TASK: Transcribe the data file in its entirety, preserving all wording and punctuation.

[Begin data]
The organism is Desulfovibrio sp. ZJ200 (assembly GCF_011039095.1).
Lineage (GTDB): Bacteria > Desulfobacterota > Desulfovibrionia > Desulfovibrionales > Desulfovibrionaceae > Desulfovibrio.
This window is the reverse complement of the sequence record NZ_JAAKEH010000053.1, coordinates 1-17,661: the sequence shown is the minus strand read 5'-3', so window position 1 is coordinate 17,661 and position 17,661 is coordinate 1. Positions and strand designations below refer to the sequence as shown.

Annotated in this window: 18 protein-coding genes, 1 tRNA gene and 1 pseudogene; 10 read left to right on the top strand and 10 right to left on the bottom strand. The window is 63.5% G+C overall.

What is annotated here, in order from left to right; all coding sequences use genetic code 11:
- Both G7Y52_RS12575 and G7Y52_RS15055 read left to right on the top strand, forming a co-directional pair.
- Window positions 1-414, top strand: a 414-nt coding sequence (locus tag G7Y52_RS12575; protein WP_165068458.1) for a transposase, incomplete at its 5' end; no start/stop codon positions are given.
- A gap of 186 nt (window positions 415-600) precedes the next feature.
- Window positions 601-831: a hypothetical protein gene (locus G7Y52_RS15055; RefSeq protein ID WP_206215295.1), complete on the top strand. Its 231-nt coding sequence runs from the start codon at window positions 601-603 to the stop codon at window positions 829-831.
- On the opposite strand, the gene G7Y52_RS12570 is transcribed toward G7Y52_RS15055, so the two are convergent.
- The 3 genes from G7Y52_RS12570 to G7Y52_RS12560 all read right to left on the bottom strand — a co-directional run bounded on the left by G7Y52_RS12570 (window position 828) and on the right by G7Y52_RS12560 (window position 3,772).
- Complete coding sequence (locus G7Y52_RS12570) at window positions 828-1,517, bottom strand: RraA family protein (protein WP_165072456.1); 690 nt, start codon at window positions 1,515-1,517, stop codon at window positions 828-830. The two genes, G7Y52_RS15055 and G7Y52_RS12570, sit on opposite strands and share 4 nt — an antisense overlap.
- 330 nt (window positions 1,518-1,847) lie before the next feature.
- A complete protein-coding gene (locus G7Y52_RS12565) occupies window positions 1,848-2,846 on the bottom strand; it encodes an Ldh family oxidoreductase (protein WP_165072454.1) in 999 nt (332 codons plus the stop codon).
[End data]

The organism is Desulfovibrio sp. ZJ200 (assembly GCF_011039095.1).
Lineage (GTDB): Bacteria > Desulfobacterota > Desulfovibrionia > Desulfovibrionales > Desulfovibrionaceae > Desulfovibrio.
This window is the reverse complement of the sequence record NZ_JAAKEH010000053.1, coordinates 1-17,661: the sequence shown is the minus strand read 5'-3', so window position 1 is coordinate 17,661 and position 17,661 is coordinate 1. Positions and strand designations below refer to the sequence as shown.

Annotated in this window: 18 protein-coding genes, 1 tRNA gene and 1 pseudogene; 10 read left to right on the top strand and 10 right to left on the bottom strand. The window is 63.5% G+C overall.

What is annotated here, in order from left to right; all coding sequences use genetic code 11:
- Both G7Y52_RS12575 and G7Y52_RS15055 read left to right on the top strand, forming a co-directional pair.
- Window positions 1-414, top strand: a 414-nt coding sequence (locus tag G7Y52_RS12575; protein WP_165068458.1) for a transposase, incomplete at its 5' end; no start/stop codon positions are given.
- A gap of 186 nt (window positions 415-600) precedes the next feature.
- Window positions 601-831: a hypothetical protein gene (locus G7Y52_RS15055; RefSeq protein ID WP_206215295.1), complete on the top strand. Its 231-nt coding sequence runs from the start codon at window positions 601-603 to the stop codon at window positions 829-831.
- On the opposite strand, the gene G7Y52_RS12570 is transcribed toward G7Y52_RS15055, so the two are convergent.
- The 3 genes from G7Y52_RS12570 to G7Y52_RS12560 all read right to left on the bottom strand — a co-directional run bounded on the left by G7Y52_RS12570 (window position 828) and on the right by G7Y52_RS12560 (window position 3,772).
- Complete coding sequence (locus G7Y52_RS12570) at window positions 828-1,517, bottom strand: RraA family protein (protein WP_165072456.1); 690 nt, start codon at window positions 1,515-1,517, stop codon at window positions 828-830. The two genes, G7Y52_RS15055 and G7Y52_RS12570, sit on opposite strands and share 4 nt — an antisense overlap.
- 330 nt (window positions 1,518-1,847) lie before the next feature.
- A complete protein-coding gene (locus G7Y52_RS12565) occupies window positions 1,848-2,846 on the bottom strand; it encodes an Ldh family oxidoreductase (protein WP_165072454.1) in 999 nt (332 codons plus the stop codon).